Ovulation rate, the major determinant of prolificacy, is determined by genotype and influenced by environmental factors and is the culmination of folliculogenesis. Control of folliculogenesis lies with the gonadotropins and local regulatory factors in the ovary such as steroids, cytokines and growth factors. This review summarizes a functional model of folliculogenesis, and discusses evidence pertaining to it and to the regulation of ovulation rate, using data in ewes, cows and rats. Particular emphasis is placed on the roles of local regulators in the acquisition and modulation of responsiveness of ovarian cells to gonadotropins, and their roles in proliferation and differentiation. Two mechanisms of determining multiple ovulation are reviewed and applied to known states of prolificacy in sheep and cattle.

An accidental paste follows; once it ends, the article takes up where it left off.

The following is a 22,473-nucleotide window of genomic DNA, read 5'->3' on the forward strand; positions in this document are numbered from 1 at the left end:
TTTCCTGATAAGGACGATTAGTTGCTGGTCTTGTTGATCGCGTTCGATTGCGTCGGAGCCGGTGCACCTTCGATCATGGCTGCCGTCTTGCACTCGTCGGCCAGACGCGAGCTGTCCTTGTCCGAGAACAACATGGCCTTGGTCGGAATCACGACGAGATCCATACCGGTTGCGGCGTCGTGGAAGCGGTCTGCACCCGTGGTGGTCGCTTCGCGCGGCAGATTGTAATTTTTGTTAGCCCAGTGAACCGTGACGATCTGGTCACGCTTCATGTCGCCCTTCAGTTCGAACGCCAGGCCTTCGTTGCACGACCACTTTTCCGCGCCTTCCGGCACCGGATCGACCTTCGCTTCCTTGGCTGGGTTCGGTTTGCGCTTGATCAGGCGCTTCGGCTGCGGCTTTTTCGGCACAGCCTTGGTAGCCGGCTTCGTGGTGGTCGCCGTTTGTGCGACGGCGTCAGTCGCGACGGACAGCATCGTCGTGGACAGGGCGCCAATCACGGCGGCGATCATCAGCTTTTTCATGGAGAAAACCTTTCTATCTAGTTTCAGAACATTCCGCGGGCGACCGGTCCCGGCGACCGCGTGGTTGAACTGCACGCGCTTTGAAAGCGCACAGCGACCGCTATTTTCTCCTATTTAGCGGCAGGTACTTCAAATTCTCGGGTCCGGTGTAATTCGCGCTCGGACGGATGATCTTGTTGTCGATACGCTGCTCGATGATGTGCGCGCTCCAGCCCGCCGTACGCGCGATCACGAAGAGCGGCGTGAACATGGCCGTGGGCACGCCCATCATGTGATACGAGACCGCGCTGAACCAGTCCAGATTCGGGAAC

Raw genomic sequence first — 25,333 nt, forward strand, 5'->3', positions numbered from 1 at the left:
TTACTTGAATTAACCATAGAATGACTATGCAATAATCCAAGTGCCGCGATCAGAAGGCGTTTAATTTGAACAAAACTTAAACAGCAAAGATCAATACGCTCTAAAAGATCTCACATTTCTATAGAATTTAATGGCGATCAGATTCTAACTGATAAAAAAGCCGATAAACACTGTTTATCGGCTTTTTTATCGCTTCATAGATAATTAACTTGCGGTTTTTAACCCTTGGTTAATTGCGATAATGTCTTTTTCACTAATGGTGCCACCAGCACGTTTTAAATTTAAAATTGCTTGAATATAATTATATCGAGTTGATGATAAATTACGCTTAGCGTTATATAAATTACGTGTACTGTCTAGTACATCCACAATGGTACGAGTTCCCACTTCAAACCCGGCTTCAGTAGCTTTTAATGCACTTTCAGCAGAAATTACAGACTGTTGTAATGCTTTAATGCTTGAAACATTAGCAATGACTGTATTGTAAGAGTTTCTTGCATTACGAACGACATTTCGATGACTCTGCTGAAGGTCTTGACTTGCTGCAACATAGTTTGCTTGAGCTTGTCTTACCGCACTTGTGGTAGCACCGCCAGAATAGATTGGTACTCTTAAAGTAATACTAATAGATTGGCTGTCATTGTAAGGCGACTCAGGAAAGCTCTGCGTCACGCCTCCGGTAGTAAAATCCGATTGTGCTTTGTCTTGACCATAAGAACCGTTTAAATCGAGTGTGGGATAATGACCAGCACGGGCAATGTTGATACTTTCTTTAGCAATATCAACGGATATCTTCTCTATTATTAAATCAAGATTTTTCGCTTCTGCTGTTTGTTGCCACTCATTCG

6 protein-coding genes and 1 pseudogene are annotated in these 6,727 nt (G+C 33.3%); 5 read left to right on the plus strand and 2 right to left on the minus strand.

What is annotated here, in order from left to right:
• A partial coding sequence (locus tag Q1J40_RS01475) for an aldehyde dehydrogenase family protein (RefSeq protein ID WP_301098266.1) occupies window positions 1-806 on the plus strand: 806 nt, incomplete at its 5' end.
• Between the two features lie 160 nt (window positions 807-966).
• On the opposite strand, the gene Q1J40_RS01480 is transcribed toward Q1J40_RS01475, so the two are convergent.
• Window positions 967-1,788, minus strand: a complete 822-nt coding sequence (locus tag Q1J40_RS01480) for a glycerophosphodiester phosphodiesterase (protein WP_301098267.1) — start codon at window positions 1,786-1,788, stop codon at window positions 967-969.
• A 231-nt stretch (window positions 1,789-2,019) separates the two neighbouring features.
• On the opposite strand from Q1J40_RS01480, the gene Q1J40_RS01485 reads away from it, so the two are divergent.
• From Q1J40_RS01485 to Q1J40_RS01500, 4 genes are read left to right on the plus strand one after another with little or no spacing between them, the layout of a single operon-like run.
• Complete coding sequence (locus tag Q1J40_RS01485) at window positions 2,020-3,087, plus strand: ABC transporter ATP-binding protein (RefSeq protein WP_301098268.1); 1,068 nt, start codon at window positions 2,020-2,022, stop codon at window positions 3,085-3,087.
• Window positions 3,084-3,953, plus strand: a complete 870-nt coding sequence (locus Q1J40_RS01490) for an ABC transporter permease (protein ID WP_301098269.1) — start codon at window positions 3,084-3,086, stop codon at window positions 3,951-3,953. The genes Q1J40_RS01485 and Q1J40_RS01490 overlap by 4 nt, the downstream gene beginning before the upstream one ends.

- Local regulatory factors
- Ovulation rate
- Responsiveness to gonadotrophin